Researchers work to upcycle polymers as part of $27 million initiative to solve plastic recycling dilemma
A team of researchers led by Case Western Reserve University will investigate ways to improve how common plastics are recycled, an effort supported by a $2.5 million grant within the U.S. Department of Energy's (DOE) recently announced "Plastics Innovation Challenge." The project was among a dozen DOE-awarded grants totaling $27 million.
The Case Western Reserve-led team will work to develop and test a technique with help from government and industrial partners — one that blends a chemical method of plastic recycling with typically high-output but low-efficiency mechanical means to "upcycle" up to 80% of the plastic it takes in. Upcycling is reusing recycled material in meaningful ways, not just for items like trash bags, filler or padding, as is often the case with recycled plastics.
If successful, the hybrid recycling project would dramatically improve on a historical recycling rate of below 10% industry-wide, said the project's lead researcher João Maia, a professor in Macromolecular Science and Engineering.
"So this would be a game-changer in the plastics industry and for the environment," Maia said. "Nothing comes close to plastic for its usefulness, its strength. It's basically impossible to replace plastics, so the world had to figure out a way to do better — and we decided to be the ones to do it."
Two innovations in one project
Most common plastics are recycled in two ways: using mechanical or chemical means to break down the material. This does not include thermoset plastics, the harder plastics which have generally been considered virtually impossible to recycle, although another Case Western Reserve team is having success in cracking that problem, too. For now, mechanical recycling — placing plastic waste into a machine, melting it into an extruder, adding a pigment and producing large volumes of lower-quality plastic — has limitations and few quality results: "Black trash bags — that's about the best you can do," Maia said.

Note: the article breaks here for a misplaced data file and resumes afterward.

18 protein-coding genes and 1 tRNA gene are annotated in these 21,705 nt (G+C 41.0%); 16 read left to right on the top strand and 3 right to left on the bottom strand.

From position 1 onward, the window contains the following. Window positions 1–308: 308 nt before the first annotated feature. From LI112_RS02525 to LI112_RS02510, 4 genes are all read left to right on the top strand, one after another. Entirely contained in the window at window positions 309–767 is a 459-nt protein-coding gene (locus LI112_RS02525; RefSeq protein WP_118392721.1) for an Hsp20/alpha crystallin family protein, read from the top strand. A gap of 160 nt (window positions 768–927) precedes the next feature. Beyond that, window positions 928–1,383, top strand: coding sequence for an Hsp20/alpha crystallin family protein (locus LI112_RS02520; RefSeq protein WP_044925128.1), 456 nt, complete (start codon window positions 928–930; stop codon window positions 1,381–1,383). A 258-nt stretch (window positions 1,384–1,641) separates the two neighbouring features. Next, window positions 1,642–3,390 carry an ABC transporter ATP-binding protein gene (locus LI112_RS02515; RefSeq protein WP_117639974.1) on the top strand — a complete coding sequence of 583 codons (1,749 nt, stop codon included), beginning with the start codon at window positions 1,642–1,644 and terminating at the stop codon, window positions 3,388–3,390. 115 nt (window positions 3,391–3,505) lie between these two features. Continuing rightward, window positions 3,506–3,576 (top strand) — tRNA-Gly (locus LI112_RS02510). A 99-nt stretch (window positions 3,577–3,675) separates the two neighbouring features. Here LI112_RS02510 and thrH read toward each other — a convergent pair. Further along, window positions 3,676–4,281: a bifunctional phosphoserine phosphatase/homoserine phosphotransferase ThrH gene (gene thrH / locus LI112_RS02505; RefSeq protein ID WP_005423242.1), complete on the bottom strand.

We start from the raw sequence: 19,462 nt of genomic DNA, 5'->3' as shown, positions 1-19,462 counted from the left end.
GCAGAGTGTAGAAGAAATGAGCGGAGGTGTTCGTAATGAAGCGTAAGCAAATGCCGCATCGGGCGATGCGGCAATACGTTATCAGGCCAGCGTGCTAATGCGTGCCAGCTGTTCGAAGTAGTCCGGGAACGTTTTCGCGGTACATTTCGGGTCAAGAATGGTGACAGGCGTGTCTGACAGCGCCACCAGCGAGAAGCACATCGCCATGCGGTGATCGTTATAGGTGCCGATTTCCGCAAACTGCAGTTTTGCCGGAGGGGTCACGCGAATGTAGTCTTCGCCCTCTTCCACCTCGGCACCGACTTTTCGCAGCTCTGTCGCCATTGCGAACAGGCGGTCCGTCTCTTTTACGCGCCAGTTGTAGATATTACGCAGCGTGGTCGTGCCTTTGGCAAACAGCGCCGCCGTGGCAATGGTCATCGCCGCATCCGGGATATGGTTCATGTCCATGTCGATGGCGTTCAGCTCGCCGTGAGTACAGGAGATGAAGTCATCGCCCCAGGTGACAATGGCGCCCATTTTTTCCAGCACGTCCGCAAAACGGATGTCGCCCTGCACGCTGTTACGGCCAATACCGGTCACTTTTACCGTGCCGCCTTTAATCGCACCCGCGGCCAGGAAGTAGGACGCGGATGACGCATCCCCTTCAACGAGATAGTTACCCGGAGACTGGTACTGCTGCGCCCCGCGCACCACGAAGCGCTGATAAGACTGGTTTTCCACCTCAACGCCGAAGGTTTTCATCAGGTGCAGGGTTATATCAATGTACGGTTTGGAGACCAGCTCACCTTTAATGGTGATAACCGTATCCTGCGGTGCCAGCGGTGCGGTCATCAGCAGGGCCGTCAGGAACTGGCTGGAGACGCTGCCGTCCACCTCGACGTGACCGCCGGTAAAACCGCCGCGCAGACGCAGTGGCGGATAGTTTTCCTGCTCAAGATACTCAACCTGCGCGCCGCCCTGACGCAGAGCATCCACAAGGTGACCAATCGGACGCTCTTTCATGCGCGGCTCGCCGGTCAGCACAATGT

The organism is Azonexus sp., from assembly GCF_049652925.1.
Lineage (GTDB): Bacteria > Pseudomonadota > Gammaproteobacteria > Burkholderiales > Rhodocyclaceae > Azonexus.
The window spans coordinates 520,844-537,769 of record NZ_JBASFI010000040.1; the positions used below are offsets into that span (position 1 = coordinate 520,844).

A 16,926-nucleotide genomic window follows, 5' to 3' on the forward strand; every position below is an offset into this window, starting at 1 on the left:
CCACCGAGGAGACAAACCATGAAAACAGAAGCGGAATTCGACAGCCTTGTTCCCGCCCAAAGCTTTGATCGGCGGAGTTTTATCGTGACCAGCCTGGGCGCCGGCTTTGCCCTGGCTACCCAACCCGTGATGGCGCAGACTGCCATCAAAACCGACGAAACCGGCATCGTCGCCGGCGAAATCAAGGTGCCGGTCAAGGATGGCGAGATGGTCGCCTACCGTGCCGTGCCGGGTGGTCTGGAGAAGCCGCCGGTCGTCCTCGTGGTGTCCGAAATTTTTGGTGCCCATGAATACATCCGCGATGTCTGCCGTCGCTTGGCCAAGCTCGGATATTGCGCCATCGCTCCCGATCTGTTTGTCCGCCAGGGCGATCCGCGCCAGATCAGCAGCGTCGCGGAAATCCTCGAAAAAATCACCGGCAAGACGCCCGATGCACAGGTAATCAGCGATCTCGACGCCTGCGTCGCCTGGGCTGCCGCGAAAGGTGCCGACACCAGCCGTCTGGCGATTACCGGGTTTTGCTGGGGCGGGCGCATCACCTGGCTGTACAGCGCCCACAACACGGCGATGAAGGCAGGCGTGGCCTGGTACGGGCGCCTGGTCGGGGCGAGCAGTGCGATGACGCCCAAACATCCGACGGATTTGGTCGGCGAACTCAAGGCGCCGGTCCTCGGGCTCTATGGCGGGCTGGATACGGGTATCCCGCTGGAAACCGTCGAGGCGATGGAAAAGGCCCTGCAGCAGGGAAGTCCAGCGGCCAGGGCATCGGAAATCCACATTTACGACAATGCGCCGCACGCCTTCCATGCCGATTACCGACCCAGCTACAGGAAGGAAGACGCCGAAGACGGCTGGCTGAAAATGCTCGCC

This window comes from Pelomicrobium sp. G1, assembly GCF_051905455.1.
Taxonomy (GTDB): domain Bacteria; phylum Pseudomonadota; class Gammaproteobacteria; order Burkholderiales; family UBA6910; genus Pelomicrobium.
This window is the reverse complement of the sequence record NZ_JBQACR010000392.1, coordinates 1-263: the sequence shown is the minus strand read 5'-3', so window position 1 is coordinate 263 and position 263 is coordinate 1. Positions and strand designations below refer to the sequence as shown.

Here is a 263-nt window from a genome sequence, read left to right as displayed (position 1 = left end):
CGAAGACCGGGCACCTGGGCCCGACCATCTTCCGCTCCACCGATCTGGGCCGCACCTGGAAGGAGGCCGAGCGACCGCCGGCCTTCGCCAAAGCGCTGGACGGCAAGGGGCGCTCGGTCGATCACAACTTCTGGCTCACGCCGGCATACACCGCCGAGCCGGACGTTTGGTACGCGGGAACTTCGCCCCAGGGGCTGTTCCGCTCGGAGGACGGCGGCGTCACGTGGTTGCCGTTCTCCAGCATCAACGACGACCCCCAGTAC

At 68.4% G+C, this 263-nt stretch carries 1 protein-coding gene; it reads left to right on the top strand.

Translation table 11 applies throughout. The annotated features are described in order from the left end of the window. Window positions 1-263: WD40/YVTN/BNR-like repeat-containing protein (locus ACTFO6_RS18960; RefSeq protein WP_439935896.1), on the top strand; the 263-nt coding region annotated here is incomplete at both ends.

Alternatively, plastics can be broken down chemically at high temperatures and high pressure and re-used for many things. "You can change the polymers to give you something you want, but the problem is that it is energy- and solvent-intensive, and you can't solve the problem at the societal scale of millions of tons per year that is required," Maia said.
For example, Maia said, a new polyolefin recycling plant is being built in Indiana for about $260 million, but will only recycle about 100,000 tons of plastic a year.
"That's a drop in the ocean and at incredible cost—too much for most small cities to do on their own," he said. "To be successful, plastic needs to be recycled on site, at large scale and at much lower cost."
The CWRU-led team plans to develop a hybrid model, taking the low-cost investment of mechanical recycling, but breaking down the plastics through a new lower-temperature, lower-pressure method. The team will also study how to separate various polymers in the melt state, so that each can then by upcycled by itself. One of the partners in this work, Braskem, was able to separate about 20% of the polystyrene from the plastic in trial runs.
"But they did that without optimizing the process," Maia said. "We believe we can do that even better and achieve 80%. That would really move things forward, and it could be scalable, so handled by individual communities with an investment of maybe only $3-4 million."
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